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I see two common patterns for blocks in Objective-C. One is a pair of success:/failure: blocks, the other is a single completion: block.

For example, lets say I have a task that will return an object asynchronously and that task might fail. The first pattern is -taskWithSuccess:(void (^)(id object))success failure:(void (^)(NSError *error))failure. The second pattern is -taskWithCompletion:(void (^)(id object, NSError *error))completion.

success:/failure:

[target taskWithSuccess:^(id object) {
    // W00t! I've got my object
} failure:^(NSError *error) {
    // Oh noes! report the failure.
}];

completion:

[target taskWithCompletion:^(id object, NSError *error) {
    if (object) {
        // W00t! I've got my object
    } else {
        // Oh noes! report the failure.
    }
}];

Which is the preferred pattern? What are the strengths and weaknesses? When would you use one over the other?

share|improve this question
    
I'm pretty sure Objective-C has exception handling with throw/catch, is there a reason you can't use that? –  FrustratedWithFormsDesigner Jan 23 '13 at 18:29
    
Either of these permit chaining async calls, which exceptions don't give you. –  Frank Shearar Jan 23 '13 at 18:37
    
@FrustratedWithFormsDesigner in this example try/catch will not work because the flow of control leaves the current method. At some point in the future, the block will be called returning the retrieved object or the error. –  Jeffery Thomas Jan 23 '13 at 18:49
4  
@FrustratedWithFormsDesigner: stackoverflow.com/a/3678556/2289 - idiomatic objc doesn't use try/catch for flow control. –  Ant Jan 23 '13 at 18:53
1  
Please consider moving your Answer from the question to an answer... after all, it is an answer (and you can answer your own questions). –  MichaelT Jan 30 '13 at 20:23

4 Answers 4

up vote 6 down vote accepted

Completion callback (opposed to success/failure pair) is more generic. If you need to prepare some context before dealing with return status, you can do it just before "if (object)" clause. In success/failure case you have to duplicate this code. This depends on callback semantics, of course.

share|improve this answer
    
Can't comment on original question... Exceptions are not valid flow control in objective-c (well, cocoa) and should not be used as such. Thrown exception should be catched only to terminate gracefully. –  user79302 Jan 23 '13 at 18:55
    
Yeah, I can see that. If -task… could return the object, but the object is not in the correct state, then you would still need error handling in the success condition. –  Jeffery Thomas Jan 23 '13 at 19:00
    
Yeah, and if block is not in-place, but is passed as argument to your controller, you have to toss two blocks around. This may be boring when callback needs to be passed through many layers. You always can split/compose it back, though. –  user79302 Jan 23 '13 at 19:05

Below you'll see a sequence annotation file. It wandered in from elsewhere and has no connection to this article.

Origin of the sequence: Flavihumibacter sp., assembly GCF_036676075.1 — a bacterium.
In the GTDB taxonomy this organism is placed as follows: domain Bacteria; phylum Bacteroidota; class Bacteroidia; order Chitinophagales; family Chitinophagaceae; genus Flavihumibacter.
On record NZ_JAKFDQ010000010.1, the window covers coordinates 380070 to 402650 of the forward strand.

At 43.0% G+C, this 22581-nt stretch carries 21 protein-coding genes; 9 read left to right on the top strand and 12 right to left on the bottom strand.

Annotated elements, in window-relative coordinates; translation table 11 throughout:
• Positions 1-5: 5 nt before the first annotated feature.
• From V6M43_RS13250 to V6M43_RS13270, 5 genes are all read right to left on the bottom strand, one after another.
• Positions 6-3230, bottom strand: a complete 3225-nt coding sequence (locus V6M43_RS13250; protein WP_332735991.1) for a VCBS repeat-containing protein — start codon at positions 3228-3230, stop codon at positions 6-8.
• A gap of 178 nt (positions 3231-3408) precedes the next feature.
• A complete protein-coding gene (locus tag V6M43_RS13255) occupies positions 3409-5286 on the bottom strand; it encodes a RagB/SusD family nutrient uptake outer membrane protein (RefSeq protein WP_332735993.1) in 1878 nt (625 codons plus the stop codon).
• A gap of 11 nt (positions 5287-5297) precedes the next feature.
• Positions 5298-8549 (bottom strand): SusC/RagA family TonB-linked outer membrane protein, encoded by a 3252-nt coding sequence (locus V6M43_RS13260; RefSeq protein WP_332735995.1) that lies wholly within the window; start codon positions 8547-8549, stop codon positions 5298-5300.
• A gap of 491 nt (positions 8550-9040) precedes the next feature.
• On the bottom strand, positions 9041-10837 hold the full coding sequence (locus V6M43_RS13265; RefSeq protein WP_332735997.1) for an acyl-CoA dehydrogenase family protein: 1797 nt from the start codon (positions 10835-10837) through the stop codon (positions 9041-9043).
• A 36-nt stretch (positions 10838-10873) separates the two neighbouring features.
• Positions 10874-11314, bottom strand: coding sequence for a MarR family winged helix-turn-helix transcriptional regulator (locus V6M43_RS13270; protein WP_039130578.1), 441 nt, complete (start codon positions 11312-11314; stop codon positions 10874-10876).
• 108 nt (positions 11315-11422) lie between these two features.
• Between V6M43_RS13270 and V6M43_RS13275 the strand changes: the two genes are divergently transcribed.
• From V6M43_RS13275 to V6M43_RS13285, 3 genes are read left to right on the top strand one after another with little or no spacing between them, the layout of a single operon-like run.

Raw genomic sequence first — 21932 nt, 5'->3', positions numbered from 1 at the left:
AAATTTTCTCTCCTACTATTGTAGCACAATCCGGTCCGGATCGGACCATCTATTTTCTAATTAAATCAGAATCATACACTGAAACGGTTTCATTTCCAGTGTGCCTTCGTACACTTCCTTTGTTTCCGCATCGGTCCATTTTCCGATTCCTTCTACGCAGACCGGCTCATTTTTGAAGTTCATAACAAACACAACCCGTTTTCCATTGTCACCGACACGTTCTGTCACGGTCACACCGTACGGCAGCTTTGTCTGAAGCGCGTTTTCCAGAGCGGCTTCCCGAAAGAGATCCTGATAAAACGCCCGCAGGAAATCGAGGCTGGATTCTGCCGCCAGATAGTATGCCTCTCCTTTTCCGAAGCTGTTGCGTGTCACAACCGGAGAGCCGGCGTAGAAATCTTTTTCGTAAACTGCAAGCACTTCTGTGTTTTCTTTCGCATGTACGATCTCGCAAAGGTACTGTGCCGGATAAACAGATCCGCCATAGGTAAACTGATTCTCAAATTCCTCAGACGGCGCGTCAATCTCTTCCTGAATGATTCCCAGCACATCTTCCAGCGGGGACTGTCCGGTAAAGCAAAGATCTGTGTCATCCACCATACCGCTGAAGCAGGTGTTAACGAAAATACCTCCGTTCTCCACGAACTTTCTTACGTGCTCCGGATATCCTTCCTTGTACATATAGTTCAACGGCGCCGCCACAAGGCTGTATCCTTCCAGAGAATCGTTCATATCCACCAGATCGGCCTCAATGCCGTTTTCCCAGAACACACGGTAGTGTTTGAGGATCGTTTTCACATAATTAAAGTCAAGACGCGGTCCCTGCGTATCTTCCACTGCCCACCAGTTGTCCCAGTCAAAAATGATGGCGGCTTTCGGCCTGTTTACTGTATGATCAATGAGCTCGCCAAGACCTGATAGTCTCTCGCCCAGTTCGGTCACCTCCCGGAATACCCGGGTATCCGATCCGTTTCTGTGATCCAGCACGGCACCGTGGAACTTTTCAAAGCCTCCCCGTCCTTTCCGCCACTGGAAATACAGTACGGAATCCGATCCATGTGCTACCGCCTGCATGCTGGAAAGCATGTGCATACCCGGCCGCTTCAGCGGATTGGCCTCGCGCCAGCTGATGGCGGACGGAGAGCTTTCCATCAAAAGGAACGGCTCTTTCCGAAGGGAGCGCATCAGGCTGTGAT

I don't understand how completion handler is more generic. Completion basically turns multiple method params into one - in the form of block params. Also, does generic mean better? In MVC you often times have duplicate code in view controller as well, that's a necessary evil due to separation of concerns. I don't think that's a reason to stay away from MVC though. –  Boon Oct 28 at 1:36

I would say, whether the API provides one completion handler or a pair of success/failure blocks, is primarily a matter of personal preference.

Both approaches have pros and cons, although there are only marginally differences.

Consider that there are also further variants, for example where the one completion handler may have only one parameter combining the eventual result or a potential error:

typedef void (^completion_t)(id result);

- (void) taskWithCompletion:(completion_t)completionHandler;

[self taskWithCompletion:^(id result){
    if ([result isKindOfError:[NSError class]) {
        NSLog(@"Error: %@", result);
    }
    else {
        ...
    }
}]; 

The purpose of this signature is that a completion handler can be used generically in other APIs.

For example in Category for NSArray there is a method forEachApplyTask:completion: which sequentially invokes a task for each object and breaks the loop IFF there was an error. Since this method is itself asynchronous as well, it has a completion handler as well:

typedef void (^completion_t)(id result);
typedef void (^task_t)(id input, completion_t);
- (void) forEachApplyTask:(task_t)task completion:(completion_t);

In fact, completion_t as defined above is generic enough and sufficient to handle all scenarios.

However, there are other means for an asynchronous task to signal its completion notification to the call-site: